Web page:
Adrianus Damanik is a geology PhD student at the Oeschger Centre - and because of his Indonesian origins, he is an important bridge builder in a project on climate reconstruction from lake sediments in his home country.
"Being a researcher," Adrianus explains with a mischievous smile, "is not just about spending your time in the lab." The view from the young geologist's office is of the wintry Länggasse district. There is snow in Bern, and an icy wind is blowing. The Indonesian doctoral student was confronted with the grueling sides of researcher life in tropical temperatures just a short time ago. He was part of a field campaign in his home country. One of his tasks: making sure the surveying instruments and heavy equipment for the field work gets through customs. A total of 1.1 tonnes of material.
Two months later, before returning to Switzerland, Adrianus again had to deal with officials in ministries and customs in Jakarta, this time for export permits for water samples and sediment cores. An ordeal that lasted several weeks, but today Adrianus knows: "I have the necessary administrative and social skills for such a task." Knowing how to strike the right note in delicate moments has surprised him less than the trust his superiors place in him: "As a doctoral student, I was responsible for equipment worth 300,000 francs - a huge responsibility."
The story of the Indonesian student who ended up at the Oeschger Centre begins in a small village in North Sumatra. His parents are civil servants, and his three older brothers are already studying - many hours away from home by bus. Adrianus has to travel by plane for the first time for his studies. He was admitted to the Institut Teknologi of Bandung, the most renowned technical college in the country. It is located on the main island of Java. The country boy decided to study geotechnical engineering, which suggests a career in Indonesia's oil sector. But after graduating with a bachelor's degree, he begins to have doubts. "I realised that oil consumption would decrease worldwide in the future, which could diminish the prospects for a job in this sector."
By chance, Adrianus then came into contact with a branch of research that relies on geological knowledge and coring technology, paleoceanography. The Indonesian Institute of Sciences, which conducts research in this field, offered him the opportunity to work on a sediment coring project in the Pacific Ocean. The examination of the recovered core eventually led to Adrianus' master's thesis: A multiproxy analysis of past climatic conditions in the waters of North Papua. "After being exposed to this research environment, I was eager to pursue a career in this field," Adrianus sums up his time as a Master’s student. But to do that, he realised, he had to write a doctoral thesis. Easier said than done in Indonesia in a highly specialised niche like paleoclimatology.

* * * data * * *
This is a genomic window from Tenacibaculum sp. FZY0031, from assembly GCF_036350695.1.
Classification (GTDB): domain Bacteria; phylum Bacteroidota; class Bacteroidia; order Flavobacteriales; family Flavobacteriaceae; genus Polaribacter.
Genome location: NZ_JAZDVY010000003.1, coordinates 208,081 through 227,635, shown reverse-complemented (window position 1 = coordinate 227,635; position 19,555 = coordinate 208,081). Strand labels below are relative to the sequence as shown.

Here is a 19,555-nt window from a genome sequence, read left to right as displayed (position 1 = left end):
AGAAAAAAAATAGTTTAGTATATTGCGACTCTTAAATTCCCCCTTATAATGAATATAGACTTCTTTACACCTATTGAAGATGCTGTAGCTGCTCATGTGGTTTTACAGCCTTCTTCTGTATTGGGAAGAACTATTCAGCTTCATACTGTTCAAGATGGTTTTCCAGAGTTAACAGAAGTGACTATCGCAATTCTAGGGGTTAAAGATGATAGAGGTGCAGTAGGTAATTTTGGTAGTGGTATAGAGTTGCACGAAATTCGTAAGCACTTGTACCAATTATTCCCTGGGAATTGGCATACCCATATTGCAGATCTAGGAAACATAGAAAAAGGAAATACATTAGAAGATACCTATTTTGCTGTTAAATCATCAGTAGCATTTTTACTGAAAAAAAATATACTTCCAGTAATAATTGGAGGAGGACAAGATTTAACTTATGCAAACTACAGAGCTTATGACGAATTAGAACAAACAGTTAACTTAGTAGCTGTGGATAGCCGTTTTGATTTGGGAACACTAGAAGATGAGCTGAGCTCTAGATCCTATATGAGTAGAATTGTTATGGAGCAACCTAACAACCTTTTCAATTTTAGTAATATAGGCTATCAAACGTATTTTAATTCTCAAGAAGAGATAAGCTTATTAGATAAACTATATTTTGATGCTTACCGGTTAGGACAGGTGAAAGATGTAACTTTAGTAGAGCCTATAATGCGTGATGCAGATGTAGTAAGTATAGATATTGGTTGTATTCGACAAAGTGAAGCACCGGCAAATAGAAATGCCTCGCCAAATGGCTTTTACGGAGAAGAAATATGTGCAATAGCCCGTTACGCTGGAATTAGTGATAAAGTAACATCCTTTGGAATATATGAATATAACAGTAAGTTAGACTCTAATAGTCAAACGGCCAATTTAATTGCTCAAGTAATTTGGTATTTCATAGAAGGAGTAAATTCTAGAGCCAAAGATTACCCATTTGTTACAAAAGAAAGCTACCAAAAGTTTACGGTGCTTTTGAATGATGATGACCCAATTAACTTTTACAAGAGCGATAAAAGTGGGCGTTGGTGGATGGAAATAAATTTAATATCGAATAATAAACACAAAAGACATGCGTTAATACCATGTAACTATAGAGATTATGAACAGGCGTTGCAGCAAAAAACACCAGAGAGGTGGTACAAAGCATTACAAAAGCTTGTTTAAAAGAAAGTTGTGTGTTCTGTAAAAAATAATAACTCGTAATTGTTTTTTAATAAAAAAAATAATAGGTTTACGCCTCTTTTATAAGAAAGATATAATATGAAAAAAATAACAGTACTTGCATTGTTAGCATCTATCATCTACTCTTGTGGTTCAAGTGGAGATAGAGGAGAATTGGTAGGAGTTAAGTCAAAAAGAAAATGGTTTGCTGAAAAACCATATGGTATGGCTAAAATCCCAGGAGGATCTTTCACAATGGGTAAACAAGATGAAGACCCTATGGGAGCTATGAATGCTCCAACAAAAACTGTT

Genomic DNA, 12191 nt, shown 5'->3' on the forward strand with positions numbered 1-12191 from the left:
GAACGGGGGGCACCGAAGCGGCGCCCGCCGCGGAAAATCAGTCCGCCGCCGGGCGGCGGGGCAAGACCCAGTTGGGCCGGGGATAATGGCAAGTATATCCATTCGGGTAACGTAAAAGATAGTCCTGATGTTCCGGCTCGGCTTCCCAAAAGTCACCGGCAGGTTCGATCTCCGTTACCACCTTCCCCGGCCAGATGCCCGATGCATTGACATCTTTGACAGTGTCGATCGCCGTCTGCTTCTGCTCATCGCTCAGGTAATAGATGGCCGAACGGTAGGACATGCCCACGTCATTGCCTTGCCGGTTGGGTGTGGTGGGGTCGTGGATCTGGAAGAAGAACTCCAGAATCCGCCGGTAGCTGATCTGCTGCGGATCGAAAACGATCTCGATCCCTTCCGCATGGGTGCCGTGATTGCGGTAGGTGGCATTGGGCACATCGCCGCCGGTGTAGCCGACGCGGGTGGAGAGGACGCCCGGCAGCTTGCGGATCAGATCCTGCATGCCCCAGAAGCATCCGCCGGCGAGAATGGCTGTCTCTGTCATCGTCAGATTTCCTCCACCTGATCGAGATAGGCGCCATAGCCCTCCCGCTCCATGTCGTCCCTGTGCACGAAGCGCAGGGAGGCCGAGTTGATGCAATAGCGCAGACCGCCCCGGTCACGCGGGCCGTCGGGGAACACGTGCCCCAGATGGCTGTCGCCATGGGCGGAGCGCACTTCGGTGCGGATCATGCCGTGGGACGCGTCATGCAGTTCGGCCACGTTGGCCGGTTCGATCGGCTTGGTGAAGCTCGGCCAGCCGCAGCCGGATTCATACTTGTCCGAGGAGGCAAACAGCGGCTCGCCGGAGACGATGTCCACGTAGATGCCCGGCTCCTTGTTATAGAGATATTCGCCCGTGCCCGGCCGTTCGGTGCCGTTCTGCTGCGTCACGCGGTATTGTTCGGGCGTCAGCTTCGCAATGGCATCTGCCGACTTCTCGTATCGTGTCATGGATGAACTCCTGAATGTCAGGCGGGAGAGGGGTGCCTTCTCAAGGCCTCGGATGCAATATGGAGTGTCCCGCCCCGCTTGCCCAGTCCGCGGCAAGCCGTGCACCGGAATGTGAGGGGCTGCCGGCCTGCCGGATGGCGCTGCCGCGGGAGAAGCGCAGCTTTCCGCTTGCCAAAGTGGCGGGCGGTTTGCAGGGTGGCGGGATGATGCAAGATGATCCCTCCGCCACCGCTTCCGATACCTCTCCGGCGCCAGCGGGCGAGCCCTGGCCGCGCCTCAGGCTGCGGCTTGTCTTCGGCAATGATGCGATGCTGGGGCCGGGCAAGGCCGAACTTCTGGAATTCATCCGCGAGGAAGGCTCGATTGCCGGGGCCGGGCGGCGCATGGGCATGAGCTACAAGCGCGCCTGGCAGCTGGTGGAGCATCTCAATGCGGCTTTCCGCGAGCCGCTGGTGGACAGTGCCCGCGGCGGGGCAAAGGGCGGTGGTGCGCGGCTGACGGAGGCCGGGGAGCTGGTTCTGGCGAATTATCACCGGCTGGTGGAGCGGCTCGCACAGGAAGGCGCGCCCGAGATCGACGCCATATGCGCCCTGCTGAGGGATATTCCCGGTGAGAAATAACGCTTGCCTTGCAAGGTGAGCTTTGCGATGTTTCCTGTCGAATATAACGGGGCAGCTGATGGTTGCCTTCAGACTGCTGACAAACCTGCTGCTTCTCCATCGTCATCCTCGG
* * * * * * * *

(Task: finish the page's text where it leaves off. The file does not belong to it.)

After months of job hunting, the newly graduated geologist came across a Swiss-Indonesian project looking for a locally rooted PhD student to study climate and environment of the past in a lake on Sulawesi. At the end of 2019, Adrianus spoke via Zoom with Hendrik Vogel, head of the OCCR Sedimentary Geochemistry Research Group, who also leads the project on Lake Poso in Indonesia. Both sides quickly agreed, and the PhD position was filled. "Finding another person with my background," Adrianus Damanik says succinctly, "is quite difficult in Indonesia." In order to take up his new position, he had to apply for a passport for the first time in his life. Since the summer of 2020, Adrianus Damanik has been living in Bern. It has not been easy to start a new life in a foreign country in the middle of the Covid-19 pandemic. But Adrianus was able to adjust and made new friends.
The PhD student's work at the Oeschger Centre is closely linked to his home country, revolving around Lake Poso, one of Indonesia’s largest and deepest lakes - and a promising site for palaeoclimatic studies. "The ultimate goal," he explains, "is a reconstruction of the past climate in the region." Not least with a view to short-term climate fluctuations, the so-called El Niño/Southern Oscillation phenomenon. But first, it is necessary to collect the basic information about Lake Poso, data on inflows and outflows, water quality, bathymetric, and basin fill conditions. That is why Adrianus and his team spent weeks on the lake with a multibeam and reflection seismic system during last autumn’s field campaign to carry out bathymetric and seismic surveys. The result now hangs on the wall of his Bern office, the first high-resolution bathymetry of an Indonesian lake. The map shows different shades of blue. It is coloured night blue in the middle of the lake, which is 395 meters deep.
The young researcher notes, somewhat thoughtfully, that so little is known about the lakes of his homeland. Let alone about their past, which can be read in the sediment layers of a drill core. To this end, the doctoral student in Bern works with state-of-the-art analytical technology, an infrastructure that no laboratory in Indonesia can afford. "It is a privilege to work with such sophisticated equipment, and I still have a lot to learn about it," he explains.
Adrianus goes on about how difficult it is sometimes to explain to his family in Sumatra what his work as a researcher is all about. Doing research just for the sake of generating new knowledge seems strange to most people. This was also the case for his parents. They wanted to know if he was looking for gold in Lake Poso. Adrianus then told them the story of a winding house with many different rooms and asked if they, as the owners, wouldn't also like to know what it looked like in all the rooms. Just out of curiosity – and, coming back to Lake Poso, to learn for the future from the climate of the past.